Many Ketchikan businesses are reopening this weekend, albeit cautiously. KRBD spoke with several business owners as they work to comply with Phase 3 of the state’s “Reopen Alaska Responsibly Plan,” and welcome customers back to their establishments.
Things are starting to get back to normal at the Plaza Mall on the Ketchikan’s West End.
“We’re slowly opening back up,” Judy Zenge, the Plaza’s manager, said in a phone interview Thursday. The shopping center largely shut down on March 21 as Ketchikan’s outbreak grew.
The mall started the reopening process on April 24 with limited hours. But with no known cases in Ketchikan since April 20, the Plaza is getting closer to business as usual.
“So now Friday [May 22], we will be open regularly nine to five, Monday through Saturday,” she said.
At first, the mall required masks — signs proclaimed in red text, “No Mask, No Entry,” But on Friday, those signs were replaced with new ones that read, “Masks Recommended.”
Zenge says she’s still strongly encouraging shoppers to wear face coverings — just as Phase 3 of the state’s 4-part plan recommends — but it’s now up to the mall’s tenants to make their own rules.
“Many of my tenants are not requiring masks, so we felt it was kind of — we’ll just let them do that at their own discretion,” she said.
Things at the mall aren’t totally back to normal: the public restrooms are closed, cleaning crews are wiping down frequently-touched surfaces and management isn’t allowing “mall walkers” — Zenge says she’s trying to make sure everyone is able to maintain a safe distance from other patrons. Some offices remain closed as employees work from home. And Zenge also recently announced the mall wouldn’t host Fourth of July festivities.
Over at the Pizza Mill in Ketchikan’s Newtown neighborhood, management is taking things a little slower. Vincent Inoncillo is the restaurant’s manager and part-owner.
“When the first case broke out, we just decided, well, we don’t know who else might have been in contact with this person, or if there’s anybody else,” he said in a phone interview Thursday. “So what we’re going to do right now is we’re just going to shut down.”
He said the Pizza Mill stayed closed for about a week. When it reopened, service was limited to curbside pickups and deliveries.
And Inoncillo said even as the state says he can reopen his dining room at full capacity, he’s planning to stay the course for a little while longer.
“As much as we want to open up for dine-in, it’s just — we’re just trying to play it safe right now,” he said.
He says it’s all about minimizing his and his employees’ contact with customers who may or may not be taking proper precautions.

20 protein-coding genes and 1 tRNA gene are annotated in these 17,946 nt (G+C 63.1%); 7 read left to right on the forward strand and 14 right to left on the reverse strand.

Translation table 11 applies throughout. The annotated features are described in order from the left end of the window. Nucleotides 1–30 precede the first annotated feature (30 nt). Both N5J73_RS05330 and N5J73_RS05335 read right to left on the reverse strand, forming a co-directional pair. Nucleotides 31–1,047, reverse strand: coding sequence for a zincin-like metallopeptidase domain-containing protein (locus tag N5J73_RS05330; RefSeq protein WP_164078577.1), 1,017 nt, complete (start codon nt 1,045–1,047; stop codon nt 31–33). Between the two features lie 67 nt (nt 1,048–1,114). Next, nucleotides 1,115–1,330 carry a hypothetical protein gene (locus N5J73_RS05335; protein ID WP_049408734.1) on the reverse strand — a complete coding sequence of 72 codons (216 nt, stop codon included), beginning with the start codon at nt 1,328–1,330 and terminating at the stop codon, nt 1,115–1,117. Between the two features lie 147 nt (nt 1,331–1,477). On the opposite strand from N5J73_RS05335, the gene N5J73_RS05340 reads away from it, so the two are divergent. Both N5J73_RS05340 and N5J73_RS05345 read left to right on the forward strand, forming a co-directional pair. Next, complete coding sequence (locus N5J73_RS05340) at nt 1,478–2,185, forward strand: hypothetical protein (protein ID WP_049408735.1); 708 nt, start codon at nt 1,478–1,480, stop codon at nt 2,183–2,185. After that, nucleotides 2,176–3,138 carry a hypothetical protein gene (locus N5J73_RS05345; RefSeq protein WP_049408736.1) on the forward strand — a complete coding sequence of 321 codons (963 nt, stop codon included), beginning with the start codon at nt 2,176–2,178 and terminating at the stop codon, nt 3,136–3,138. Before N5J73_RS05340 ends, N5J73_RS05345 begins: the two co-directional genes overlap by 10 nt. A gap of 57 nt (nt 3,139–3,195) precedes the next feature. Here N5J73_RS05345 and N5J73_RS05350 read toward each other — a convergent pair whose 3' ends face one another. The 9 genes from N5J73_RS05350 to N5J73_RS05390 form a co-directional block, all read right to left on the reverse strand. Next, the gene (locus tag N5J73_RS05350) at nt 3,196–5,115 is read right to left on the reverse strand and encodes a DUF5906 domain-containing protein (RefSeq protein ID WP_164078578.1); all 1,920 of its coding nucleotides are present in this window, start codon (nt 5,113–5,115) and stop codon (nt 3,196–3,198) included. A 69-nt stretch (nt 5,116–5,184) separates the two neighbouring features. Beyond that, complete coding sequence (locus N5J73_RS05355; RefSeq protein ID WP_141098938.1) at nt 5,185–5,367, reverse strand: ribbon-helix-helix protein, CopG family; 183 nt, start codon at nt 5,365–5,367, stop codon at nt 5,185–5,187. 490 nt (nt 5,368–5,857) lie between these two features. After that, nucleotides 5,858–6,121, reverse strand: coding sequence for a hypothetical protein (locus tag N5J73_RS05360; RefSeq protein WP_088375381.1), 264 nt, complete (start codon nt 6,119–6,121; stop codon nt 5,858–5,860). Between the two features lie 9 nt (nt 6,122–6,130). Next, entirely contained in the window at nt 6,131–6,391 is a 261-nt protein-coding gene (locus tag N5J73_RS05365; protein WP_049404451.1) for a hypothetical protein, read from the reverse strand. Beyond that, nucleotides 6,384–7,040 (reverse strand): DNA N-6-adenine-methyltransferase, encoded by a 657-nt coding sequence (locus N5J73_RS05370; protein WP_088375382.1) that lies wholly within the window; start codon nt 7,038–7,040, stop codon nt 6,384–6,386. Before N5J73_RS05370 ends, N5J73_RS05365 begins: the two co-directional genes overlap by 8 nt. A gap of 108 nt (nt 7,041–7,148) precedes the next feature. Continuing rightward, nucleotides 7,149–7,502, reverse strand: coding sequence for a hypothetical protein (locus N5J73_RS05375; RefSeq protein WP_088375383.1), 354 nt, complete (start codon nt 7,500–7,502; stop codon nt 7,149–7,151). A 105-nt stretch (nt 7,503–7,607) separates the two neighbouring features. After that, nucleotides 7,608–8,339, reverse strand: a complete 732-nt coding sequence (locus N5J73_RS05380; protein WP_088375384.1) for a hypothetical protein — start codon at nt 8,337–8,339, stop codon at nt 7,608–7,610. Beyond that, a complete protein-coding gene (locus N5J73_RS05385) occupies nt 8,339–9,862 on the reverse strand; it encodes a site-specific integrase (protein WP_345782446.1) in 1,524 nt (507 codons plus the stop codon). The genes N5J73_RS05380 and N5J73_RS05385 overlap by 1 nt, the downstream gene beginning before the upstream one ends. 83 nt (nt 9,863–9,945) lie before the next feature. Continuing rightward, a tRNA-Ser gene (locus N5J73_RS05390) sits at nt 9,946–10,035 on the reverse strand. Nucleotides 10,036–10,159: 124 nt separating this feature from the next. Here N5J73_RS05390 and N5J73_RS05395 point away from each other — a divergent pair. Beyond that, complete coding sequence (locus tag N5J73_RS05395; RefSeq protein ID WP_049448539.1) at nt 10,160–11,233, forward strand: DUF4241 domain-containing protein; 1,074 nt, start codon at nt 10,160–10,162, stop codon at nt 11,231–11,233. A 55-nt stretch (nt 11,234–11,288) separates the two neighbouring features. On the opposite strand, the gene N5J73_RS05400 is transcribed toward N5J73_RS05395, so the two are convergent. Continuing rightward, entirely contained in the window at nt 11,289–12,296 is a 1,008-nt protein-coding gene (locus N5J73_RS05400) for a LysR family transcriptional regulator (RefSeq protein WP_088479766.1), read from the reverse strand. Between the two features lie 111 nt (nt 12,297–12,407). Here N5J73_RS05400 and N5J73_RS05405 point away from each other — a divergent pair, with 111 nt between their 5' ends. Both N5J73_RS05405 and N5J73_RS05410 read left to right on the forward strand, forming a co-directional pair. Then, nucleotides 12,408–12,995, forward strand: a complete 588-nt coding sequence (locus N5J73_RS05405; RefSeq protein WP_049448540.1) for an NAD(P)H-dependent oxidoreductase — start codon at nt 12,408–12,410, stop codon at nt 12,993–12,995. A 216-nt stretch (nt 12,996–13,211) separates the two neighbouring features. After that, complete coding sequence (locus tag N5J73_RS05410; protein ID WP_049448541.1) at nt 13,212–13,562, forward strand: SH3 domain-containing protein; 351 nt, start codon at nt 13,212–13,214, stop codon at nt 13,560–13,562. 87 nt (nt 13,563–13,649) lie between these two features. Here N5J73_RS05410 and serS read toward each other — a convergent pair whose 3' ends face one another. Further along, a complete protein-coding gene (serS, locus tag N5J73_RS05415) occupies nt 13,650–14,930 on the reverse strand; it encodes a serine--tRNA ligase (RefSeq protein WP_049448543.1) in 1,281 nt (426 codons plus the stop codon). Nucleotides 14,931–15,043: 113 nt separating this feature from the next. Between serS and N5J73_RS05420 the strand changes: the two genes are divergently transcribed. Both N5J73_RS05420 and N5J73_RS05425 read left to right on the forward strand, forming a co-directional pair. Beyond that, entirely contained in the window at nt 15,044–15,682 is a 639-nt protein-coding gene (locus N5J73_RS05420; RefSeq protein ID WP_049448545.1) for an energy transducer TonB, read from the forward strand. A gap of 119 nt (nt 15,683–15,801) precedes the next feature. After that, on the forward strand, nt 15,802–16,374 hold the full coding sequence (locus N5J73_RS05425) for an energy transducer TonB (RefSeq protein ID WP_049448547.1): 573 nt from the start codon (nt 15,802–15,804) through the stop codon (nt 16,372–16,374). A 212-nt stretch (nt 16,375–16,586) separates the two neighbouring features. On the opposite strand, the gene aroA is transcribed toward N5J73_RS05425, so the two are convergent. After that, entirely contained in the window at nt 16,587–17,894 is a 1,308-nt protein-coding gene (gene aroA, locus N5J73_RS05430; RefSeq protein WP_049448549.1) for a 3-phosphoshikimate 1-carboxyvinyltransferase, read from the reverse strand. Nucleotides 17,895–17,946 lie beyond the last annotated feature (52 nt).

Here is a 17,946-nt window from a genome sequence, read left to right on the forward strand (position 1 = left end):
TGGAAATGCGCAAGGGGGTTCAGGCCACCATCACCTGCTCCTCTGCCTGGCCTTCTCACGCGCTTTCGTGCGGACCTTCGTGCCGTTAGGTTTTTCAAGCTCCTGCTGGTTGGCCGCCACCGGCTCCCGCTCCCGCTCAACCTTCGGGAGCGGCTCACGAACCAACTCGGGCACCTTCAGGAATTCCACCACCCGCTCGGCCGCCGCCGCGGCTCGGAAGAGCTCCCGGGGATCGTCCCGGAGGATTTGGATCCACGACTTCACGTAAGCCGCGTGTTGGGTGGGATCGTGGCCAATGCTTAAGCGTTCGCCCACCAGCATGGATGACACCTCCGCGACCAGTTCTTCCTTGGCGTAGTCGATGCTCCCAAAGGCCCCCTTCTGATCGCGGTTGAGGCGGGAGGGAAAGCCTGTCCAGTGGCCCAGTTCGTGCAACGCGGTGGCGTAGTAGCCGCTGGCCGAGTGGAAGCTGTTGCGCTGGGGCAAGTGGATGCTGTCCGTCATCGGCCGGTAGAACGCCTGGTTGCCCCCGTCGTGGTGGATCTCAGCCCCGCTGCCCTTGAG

“So instead of having customers come in and not knowing where they’re coming from or who they’ve been in contact with, the one thing we can control is where we’re going and who we are in contact with,” he said.
A couple miles north on Tongass Avenue, the Landing Hotel is the home of two restaurants, The Landing Restaurant and Jeremiah’s Pub. Co-owner Terry Wanzer said he’s been following the state’s guidance for reopening.
At first, the two eateries were allowed to operate at 25% capacity with 10 feet between parties. Two weeks later, that was raised to 50% capacity. But Wanzer says that didn’t make much difference.
The restaurant and pub can usually seat upwards of 200 people between them. But with spacing restrictions, the combined total maxed out closer to 30.
“That doesn’t allow you to put your staff in action,” he said. “It doesn’t allow you to seat enough people to keep — well basically, keep the lights on.”
Coronavirus-related travel restrictions mean business on the hotel side of things is tough — he says only about 10% of the Landing’s rooms are occupied these days.
So Wanzer says he’s excited to get back closer to normal. Even without tourists in town, he says the Landing’s restaurants have a significant local following, and he’s gotten good feedback from customers so far.
But he says he’s worried about what business will look like this fall.
“Well, how many people are going to be able to survive in business? You know, you have the different loan programs. Now, the [Permanent Fund Dividend] is going to come out in July and you have some stopgap situations right now,” he said. “But when that runs out, […] then what’s going to happen?”
That question is surely on the minds of many Ketchikan business owners as they deal with the pandemic’s broader effects on Alaska’s economy.
KRBD’s Maria Dudzak contributed reporting.